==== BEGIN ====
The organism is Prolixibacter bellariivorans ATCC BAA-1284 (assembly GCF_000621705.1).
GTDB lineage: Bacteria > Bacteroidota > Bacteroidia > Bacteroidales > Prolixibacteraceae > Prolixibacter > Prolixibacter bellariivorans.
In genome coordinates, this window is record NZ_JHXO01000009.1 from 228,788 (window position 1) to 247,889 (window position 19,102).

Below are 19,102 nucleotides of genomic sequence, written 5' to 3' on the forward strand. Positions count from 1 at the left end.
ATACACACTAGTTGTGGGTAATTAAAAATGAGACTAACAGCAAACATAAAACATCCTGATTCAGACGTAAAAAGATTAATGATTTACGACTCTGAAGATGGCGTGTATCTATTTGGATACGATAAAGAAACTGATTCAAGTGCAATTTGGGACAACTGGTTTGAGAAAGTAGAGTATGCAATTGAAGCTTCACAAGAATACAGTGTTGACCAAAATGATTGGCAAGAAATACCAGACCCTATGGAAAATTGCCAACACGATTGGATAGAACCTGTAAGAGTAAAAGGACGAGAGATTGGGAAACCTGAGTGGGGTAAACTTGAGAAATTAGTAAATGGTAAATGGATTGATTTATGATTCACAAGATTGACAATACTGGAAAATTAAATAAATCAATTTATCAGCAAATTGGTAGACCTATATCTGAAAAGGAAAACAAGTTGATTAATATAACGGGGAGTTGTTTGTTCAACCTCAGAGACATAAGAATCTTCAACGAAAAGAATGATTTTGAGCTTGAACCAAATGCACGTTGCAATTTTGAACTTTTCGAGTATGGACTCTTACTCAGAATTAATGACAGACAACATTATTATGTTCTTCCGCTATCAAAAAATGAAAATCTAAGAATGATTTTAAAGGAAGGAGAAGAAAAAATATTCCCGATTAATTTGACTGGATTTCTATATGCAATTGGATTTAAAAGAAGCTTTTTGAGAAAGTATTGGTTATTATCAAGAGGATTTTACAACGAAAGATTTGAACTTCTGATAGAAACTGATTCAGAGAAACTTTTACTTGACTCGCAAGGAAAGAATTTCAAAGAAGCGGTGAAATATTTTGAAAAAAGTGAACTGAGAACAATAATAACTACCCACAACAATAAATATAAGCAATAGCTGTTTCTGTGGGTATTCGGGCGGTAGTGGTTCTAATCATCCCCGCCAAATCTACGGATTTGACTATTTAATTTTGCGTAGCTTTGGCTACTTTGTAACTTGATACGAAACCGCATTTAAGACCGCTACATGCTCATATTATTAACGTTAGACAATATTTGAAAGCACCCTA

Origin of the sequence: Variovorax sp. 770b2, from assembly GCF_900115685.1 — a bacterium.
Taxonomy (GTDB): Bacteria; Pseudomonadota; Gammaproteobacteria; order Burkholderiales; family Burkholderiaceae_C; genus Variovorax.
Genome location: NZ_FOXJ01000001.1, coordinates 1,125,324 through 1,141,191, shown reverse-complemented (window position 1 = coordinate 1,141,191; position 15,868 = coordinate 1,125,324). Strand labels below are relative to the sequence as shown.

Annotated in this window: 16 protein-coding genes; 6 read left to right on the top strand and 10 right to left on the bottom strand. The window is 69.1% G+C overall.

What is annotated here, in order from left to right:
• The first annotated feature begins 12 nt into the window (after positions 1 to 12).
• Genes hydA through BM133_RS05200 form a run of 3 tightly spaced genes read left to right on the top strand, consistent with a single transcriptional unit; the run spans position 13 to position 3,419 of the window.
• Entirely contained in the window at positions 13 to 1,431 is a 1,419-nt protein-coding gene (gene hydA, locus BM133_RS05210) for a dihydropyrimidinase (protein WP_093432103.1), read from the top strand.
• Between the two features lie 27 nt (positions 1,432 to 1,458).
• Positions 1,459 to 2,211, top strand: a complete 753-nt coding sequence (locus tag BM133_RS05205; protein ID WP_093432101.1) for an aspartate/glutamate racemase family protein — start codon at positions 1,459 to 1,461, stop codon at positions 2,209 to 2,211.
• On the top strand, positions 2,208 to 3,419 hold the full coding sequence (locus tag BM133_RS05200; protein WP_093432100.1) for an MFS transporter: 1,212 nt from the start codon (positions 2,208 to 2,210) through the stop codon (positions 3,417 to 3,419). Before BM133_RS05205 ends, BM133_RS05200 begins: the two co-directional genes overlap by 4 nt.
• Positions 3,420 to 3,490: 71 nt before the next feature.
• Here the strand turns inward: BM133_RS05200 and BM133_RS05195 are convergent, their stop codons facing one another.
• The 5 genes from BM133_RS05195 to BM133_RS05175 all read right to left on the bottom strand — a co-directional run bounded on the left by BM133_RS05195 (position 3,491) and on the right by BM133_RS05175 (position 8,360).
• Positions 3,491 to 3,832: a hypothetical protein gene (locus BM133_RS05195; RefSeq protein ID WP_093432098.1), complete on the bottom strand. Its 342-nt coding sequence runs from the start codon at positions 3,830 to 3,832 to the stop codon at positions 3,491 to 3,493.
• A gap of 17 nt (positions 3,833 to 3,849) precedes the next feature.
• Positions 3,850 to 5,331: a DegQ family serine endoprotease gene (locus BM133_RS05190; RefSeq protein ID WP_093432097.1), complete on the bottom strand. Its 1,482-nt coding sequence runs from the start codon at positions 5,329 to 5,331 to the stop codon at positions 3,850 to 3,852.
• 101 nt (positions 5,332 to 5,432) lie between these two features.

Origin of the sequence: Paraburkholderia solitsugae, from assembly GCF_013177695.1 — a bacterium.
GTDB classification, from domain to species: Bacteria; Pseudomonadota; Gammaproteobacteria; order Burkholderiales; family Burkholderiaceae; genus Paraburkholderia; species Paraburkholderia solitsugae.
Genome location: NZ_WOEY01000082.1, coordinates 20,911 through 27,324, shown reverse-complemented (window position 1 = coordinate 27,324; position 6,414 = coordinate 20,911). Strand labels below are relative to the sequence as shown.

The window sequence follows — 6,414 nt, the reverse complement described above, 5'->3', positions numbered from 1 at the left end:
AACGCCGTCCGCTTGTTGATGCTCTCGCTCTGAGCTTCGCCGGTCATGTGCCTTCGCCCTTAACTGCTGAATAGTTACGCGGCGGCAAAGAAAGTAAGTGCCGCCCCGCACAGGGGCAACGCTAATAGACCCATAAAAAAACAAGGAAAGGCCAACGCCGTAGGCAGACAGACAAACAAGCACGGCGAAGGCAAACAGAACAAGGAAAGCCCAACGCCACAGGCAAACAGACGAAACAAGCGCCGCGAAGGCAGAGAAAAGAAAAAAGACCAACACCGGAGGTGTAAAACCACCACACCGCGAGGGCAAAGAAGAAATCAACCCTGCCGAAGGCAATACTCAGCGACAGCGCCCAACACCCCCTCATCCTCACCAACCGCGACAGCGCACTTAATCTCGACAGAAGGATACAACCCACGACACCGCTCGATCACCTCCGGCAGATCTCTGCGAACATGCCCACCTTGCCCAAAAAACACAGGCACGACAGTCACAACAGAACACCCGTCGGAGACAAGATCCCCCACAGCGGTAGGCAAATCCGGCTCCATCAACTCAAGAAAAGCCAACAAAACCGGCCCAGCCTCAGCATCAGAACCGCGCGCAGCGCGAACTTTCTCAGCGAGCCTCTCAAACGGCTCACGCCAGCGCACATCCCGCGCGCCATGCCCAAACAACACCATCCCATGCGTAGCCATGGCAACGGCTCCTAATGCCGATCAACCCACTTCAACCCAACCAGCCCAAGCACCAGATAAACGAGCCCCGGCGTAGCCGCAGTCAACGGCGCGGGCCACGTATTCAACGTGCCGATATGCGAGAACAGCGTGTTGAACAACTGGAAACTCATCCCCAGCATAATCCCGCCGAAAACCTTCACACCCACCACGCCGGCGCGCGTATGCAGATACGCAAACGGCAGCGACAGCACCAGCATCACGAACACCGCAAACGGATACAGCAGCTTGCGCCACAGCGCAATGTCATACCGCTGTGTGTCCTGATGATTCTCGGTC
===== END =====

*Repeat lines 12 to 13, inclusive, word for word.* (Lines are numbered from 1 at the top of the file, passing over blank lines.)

• Genes hydA through BM133_RS05200 form a run of 3 tightly spaced genes read left to right on the top strand, consistent with a single transcriptional unit; the run spans position 13 to position 3,419 of the window.
• Entirely contained in the window at positions 13 to 1,431 is a 1,419-nt protein-coding gene (gene hydA, locus BM133_RS05210) for a dihydropyrimidinase (protein WP_093432103.1), read from the top strand.